I recently attended Operation Garlic Mustard Dawn, an event hosted by the Aspetuck Land Trust (ALT) to raise awareness of invasive plants. Catchy name. In this age of 24/7 noise, you need to do something to get people’s attention. News12, Hersam-Acorn newspapers and Connecticut Gardener were invited.
The Aspetuck Land Trust, a non-profit, manages 1,723 acres in Easton, Fairfield, Weston and Westport.
The event focused on two specific invasives: Japanese Barberry (Berberis thunbergii) and Garlic Mustard (Alliaria petiolata). Volunteers pulled garlic mustard and Curt Naser demonstrated a professional, two-part approach to barberry removal. Naser cut the barberry near ground level with a brush saw and burned the remaining plant with a flame weeder. Naser is trained in the procedure, which took place on a rainy day at the LeGallienne Bird Sanctuary in Weston.
Garlic mustard leaves give off a strong garlic odor when crushed and the spikes with white flowers are easy to spot. First-year growth is a basal rosette. Flowers appear in the second year. The plant is allelopathic and produces chemicals that inhibit the mycorrhizal fungi that many plants require for optimal growth. It can also fool some butterflies into laying eggs because of its similarity to native species.
Japanese Barberry is a public health concern because barberry infested forests are more likely to harbor ticks that carry the Lyme disease pathogen, Borrelia burgdorferi. Lyme disease is a serious public health problem in Connecticut.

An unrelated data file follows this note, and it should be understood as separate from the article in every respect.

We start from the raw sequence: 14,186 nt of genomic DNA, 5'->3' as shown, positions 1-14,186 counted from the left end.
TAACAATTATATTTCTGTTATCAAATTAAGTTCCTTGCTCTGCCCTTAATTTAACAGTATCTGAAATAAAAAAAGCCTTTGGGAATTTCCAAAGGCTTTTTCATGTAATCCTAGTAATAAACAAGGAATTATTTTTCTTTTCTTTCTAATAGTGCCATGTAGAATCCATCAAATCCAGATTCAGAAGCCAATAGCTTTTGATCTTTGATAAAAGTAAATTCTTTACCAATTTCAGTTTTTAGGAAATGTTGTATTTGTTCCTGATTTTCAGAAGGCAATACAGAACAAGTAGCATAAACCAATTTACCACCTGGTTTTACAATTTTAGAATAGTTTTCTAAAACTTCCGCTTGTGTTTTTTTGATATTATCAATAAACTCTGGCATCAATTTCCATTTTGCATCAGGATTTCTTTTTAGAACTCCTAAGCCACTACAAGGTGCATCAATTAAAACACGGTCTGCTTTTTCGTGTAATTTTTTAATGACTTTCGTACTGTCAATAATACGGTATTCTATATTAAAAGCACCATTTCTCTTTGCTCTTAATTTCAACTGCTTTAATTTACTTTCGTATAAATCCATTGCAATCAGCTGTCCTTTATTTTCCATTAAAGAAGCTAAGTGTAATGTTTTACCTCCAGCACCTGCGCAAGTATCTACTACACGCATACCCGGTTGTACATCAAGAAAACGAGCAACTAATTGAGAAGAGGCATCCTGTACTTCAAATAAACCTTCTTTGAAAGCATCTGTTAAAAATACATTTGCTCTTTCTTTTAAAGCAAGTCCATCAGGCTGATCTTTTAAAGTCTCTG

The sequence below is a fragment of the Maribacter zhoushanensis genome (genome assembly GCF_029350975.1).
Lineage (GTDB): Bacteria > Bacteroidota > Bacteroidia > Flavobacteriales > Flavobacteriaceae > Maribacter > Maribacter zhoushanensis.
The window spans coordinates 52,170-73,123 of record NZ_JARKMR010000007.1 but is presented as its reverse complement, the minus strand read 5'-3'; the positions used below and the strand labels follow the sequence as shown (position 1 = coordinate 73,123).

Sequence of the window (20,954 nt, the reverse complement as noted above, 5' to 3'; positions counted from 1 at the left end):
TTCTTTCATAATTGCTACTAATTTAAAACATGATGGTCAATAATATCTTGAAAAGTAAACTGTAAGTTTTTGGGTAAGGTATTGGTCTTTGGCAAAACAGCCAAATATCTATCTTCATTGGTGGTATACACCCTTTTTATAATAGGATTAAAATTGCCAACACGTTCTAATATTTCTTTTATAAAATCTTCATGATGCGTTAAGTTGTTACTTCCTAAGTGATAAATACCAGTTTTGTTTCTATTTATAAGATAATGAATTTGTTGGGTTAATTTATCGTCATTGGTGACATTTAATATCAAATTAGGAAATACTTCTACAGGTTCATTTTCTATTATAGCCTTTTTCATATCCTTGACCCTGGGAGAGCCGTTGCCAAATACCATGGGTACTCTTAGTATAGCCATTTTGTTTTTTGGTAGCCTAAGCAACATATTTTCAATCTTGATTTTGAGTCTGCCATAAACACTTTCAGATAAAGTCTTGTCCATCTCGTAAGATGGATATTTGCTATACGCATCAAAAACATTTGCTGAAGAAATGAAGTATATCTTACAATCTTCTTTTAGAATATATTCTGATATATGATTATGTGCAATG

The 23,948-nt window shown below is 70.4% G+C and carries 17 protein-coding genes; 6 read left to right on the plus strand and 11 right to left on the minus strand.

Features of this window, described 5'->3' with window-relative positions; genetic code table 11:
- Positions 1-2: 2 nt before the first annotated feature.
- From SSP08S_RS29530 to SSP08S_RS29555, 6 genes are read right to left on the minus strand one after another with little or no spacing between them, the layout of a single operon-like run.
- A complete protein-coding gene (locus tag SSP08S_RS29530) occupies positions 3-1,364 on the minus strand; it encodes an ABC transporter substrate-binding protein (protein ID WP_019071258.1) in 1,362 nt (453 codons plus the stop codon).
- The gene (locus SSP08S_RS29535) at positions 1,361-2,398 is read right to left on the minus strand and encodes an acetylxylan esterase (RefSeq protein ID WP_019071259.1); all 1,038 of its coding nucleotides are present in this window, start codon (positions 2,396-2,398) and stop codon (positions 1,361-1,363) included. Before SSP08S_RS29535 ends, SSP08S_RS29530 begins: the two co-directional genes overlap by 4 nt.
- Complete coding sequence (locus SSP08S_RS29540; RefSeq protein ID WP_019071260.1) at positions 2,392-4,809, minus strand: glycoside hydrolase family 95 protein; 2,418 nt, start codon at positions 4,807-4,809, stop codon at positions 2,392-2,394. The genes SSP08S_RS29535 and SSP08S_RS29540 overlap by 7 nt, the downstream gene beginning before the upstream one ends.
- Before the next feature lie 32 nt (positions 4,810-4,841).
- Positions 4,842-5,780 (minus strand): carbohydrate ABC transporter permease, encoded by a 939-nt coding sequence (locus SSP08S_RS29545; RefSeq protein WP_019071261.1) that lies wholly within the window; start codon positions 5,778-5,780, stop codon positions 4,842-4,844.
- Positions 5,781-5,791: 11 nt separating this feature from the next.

A press release describes the project as “a pilot program aimed at awakening public understanding of the risks posed to conserved areas and homeowner property alike by invasive plant species.”
ALT has developed a three-prong plan:
• Identification and risk assessment
• Responsible plant eradication
• Habitat restoration
“Spring is the best time to start,” said Lisa Brodlie, ALT vice president and chair of its Land Management Committee. “Plants are young and easy to identify and remove.” Procedures get more complicated once the plants produce seed.
ALT is looking to partner with volunteers, like-minded groups and municipalities. As the project progresses, the plan is to create a database and add information on the management of invasives to its website, www.aspetucklandtrust.org
“The social costs of invasive species to biodiversity in our ecology are enormous,” said Brodlie.
If you’d like to help, call (203) 331-1906 or email David Brant, ALT’s executive director, at firstname.lastname@example.org
-- Will Rowlands